A’s embrace magical rainbow in recent run


The Oakland Athletics have scored walk-off wins in each of their last three contests. They now have 63 home games remaining on the regular season schedule.

Beyond stimulating the intrigue of Bay Area baseball fans — really, sports fans — this type of success could provide minute economic stimulus. At this pace, the Oakland will need to stock up on cans of shaving cream at $4 per can. They’ll need to load up on powdered Gatorade pouches, at $12 a pop. At $8 per bag, Stephen Vogt and the A’s (15-17) will also need to build a stockpile of — Skittles?

It started at Spring Training when a fan whose name Vogt only recalls — despite several interactions now — being Leah gave the All-Star catcher a bag of the colorful bits of sugary bliss. The team then ran off five consecutive victories.

In search of a change of regular season fortune, Vogt went back to the “Rally Skittles,” breaking them out in Saturday’s eventual 6-5 walk-off winner over the Detroit Tigers. Then again in Sunday’s 8-6 walk-off over the same Tigers. And once more Monday, when second baseman Jed Lowrie’s second home run of the evening gave Oakland a 3-2 win over the Los Angeles Angels of Anaheim in 11.

Vogt said it has been fun, thanking Leah:

“We’re three-for-three these last three games with the “Rally Skittles.” So, we’re having fun with it and we’re grateful to our fans.”

Now, pictures of that winning snack the team has taken to calling “Hittles” has begun to make its rounds on Twitter:


Lowrie, hero number three of three so far, said that while some of his teammates choose to indulge a bit more in the magical rainbow it is his prerogative to not tempt fate, taking only what he needs:

“I had one every single inning — bottom nine, bottom 10, bottom 11 — because that’s all we needed was one run.”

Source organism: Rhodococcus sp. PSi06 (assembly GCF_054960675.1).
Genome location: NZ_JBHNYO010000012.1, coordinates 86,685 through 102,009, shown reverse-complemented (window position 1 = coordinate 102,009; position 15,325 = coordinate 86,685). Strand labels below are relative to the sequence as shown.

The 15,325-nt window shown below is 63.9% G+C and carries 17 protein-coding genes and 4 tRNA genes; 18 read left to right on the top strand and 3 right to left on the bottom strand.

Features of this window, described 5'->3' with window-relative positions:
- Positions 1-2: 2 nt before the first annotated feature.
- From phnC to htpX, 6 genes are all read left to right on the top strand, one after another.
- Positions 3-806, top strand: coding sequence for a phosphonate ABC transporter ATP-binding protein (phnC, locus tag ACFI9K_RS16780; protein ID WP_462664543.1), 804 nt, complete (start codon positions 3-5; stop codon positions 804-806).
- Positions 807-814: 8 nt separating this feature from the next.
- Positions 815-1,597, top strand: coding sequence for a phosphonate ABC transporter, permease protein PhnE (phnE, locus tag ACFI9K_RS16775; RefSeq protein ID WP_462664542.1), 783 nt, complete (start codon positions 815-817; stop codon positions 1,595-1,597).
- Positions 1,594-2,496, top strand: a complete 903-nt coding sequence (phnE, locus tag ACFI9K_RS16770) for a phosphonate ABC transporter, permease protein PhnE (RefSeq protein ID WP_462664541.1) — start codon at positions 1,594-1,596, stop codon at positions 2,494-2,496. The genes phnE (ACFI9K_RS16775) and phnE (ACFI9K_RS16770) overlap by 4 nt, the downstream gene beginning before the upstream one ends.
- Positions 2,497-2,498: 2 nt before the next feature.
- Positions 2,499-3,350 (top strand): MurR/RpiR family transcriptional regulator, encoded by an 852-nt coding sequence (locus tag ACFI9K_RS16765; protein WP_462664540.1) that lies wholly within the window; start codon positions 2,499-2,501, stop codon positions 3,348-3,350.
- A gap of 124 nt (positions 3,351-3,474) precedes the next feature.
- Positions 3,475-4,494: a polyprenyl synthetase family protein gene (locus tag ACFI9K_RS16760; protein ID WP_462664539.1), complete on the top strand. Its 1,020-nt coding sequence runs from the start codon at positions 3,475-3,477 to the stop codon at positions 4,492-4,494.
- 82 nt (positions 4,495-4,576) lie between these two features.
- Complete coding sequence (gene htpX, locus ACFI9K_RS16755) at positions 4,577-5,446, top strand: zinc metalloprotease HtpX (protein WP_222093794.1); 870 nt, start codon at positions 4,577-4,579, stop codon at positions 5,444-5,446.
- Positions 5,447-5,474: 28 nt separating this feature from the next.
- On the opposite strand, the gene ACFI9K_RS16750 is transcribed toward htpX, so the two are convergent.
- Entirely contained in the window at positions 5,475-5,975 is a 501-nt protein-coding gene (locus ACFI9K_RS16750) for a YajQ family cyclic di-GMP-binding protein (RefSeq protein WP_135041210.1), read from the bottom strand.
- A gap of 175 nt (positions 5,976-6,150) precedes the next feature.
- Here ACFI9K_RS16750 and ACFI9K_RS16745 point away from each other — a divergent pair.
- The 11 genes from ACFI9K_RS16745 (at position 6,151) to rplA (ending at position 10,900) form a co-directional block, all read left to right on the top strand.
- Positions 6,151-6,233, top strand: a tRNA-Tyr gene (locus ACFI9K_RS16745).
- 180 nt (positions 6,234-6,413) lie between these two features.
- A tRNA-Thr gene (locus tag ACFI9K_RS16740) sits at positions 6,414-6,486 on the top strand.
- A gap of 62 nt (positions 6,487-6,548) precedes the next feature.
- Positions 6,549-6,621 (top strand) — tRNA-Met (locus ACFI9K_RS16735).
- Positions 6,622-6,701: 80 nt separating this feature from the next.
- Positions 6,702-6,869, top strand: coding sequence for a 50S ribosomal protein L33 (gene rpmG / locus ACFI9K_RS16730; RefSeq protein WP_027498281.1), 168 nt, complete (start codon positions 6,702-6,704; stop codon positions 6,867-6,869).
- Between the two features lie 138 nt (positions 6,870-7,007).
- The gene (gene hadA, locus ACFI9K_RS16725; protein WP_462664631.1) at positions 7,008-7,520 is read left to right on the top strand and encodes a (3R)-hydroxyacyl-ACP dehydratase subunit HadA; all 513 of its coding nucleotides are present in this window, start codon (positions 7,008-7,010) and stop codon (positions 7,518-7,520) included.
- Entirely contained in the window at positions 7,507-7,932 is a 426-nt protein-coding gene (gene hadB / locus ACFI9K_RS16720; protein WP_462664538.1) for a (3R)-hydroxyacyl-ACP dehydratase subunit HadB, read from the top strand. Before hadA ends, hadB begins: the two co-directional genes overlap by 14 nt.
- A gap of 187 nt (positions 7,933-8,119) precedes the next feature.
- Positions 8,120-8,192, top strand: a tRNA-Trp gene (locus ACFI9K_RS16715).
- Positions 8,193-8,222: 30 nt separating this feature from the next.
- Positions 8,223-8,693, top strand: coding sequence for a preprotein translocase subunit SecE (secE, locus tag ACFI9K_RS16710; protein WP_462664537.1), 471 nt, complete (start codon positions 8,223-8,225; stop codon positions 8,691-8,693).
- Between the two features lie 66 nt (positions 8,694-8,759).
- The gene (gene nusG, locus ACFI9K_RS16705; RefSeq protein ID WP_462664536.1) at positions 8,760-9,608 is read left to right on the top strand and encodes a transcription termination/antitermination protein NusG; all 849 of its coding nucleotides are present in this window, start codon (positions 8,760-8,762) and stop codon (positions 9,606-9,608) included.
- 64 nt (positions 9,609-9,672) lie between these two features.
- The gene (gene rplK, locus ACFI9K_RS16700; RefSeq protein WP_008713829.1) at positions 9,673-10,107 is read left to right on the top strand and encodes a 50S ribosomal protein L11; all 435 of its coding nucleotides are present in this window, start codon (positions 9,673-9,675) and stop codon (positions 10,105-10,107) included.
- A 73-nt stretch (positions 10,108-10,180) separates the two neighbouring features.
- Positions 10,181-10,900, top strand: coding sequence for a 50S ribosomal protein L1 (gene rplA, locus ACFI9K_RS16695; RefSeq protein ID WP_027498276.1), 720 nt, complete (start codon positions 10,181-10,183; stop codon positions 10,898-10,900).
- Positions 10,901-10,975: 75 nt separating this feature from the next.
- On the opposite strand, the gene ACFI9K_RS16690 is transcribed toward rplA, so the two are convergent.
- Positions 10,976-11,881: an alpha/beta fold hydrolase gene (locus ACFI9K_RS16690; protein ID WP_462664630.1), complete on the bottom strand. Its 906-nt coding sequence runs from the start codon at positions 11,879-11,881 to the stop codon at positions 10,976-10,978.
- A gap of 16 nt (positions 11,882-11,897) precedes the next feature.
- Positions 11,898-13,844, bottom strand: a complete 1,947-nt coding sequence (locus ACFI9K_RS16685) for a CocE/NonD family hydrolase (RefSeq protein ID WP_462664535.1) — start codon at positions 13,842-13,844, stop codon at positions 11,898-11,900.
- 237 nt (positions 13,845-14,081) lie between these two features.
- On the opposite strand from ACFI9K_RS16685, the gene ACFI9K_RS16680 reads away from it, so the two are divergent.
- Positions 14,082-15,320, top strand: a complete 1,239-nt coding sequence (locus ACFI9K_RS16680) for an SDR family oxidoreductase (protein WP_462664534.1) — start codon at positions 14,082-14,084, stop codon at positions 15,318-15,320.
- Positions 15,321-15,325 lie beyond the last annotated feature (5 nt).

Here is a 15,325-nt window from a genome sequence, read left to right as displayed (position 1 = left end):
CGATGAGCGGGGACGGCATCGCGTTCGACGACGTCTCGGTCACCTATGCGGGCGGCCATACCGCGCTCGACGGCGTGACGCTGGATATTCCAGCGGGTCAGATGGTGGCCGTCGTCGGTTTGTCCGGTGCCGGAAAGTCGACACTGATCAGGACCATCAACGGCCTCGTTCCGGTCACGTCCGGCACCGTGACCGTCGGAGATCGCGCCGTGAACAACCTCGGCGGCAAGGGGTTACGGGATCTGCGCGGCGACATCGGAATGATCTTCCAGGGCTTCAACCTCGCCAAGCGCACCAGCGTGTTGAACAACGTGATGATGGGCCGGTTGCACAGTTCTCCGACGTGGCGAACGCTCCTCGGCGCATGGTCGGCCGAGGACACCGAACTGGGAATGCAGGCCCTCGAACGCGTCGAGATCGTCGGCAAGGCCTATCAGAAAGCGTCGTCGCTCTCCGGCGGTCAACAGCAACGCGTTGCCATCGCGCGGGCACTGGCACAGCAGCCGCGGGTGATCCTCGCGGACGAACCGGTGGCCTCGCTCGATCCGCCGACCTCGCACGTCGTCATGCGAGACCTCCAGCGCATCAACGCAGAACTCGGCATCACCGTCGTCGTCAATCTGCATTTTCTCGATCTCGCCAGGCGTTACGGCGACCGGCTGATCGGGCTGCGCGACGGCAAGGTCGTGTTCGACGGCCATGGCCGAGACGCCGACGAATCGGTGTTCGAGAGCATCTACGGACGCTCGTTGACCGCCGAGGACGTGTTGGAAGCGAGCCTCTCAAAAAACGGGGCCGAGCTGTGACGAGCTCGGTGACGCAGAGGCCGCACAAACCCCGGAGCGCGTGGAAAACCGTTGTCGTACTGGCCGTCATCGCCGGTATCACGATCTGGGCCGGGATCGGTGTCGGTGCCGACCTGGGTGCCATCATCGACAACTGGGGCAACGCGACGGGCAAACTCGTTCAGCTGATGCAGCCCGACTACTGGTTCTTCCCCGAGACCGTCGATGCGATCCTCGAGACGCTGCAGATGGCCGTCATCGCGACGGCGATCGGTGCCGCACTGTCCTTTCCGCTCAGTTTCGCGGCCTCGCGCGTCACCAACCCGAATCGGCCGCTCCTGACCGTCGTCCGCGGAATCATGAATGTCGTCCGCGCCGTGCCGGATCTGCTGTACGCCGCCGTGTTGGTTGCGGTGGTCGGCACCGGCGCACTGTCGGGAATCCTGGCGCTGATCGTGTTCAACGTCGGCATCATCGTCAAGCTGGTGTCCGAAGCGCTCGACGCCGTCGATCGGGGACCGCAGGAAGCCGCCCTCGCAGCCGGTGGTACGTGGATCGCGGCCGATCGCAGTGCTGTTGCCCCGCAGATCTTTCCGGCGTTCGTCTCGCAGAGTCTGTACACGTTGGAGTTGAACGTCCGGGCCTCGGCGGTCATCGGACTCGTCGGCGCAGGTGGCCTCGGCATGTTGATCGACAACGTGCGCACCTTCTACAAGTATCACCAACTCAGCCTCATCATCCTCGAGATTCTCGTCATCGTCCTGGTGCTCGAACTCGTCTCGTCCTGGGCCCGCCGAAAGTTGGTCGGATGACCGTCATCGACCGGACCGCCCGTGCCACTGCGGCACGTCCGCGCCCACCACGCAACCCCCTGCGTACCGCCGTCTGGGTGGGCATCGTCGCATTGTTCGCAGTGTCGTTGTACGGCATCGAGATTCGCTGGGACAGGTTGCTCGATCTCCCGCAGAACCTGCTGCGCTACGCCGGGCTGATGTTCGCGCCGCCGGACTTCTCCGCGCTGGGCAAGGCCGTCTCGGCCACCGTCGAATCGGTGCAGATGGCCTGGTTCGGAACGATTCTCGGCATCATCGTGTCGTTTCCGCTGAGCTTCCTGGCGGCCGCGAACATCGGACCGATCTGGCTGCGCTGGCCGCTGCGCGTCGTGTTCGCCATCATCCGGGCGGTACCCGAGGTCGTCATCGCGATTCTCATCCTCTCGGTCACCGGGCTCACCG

One was what the A’s needed in the 11th Monday. And one is what Lowrie gave them, on a blast deep into the right field bleachers.

Decisions regarding the Skittles goes beyond the quantity of consumption, though, as Vogt explained, having a feel for the moment is far more important:

“You can’t bring them out early. You’ve got to know when to bring them out.”

He said that decision came at different times in each of the wins:

“It’s when you need to get a rally going. (Saturday), I brought them down in the ninth and we walked it off. (Sunday), we brought them in the eighth. And then (Monday), we brought them down in the eighth as well, so we had to kind of stretch them out but they’re working.”

The snack has interesting meaning, in a town long known for its football — despite its pro franchise’s past and future displacement. One star of the sport in particular is known for his own use of the snack as a reward for good play, a star who recently decided on a return to Oakland, the Coliseum and its Raiders.

Before pitcher Kendall Graveman tweeted reassurances to Marshawn Lynch that some of the A’s “Hittles” would be saved for the running back’s consumption, Vogt made mention of the All-Pro:

“I guess it’s kind of fitting, since ‘Beast Mode’ is back in Oakland.”

He added:

“We’ve got a surplus now.”

Kalama Hines is SFBay’s sports director and Oakland Athletics beat writer. Follow @SFBay and @HineSight_2020 on Twitter and at SFBay.ca for full coverage of A’s baseball.

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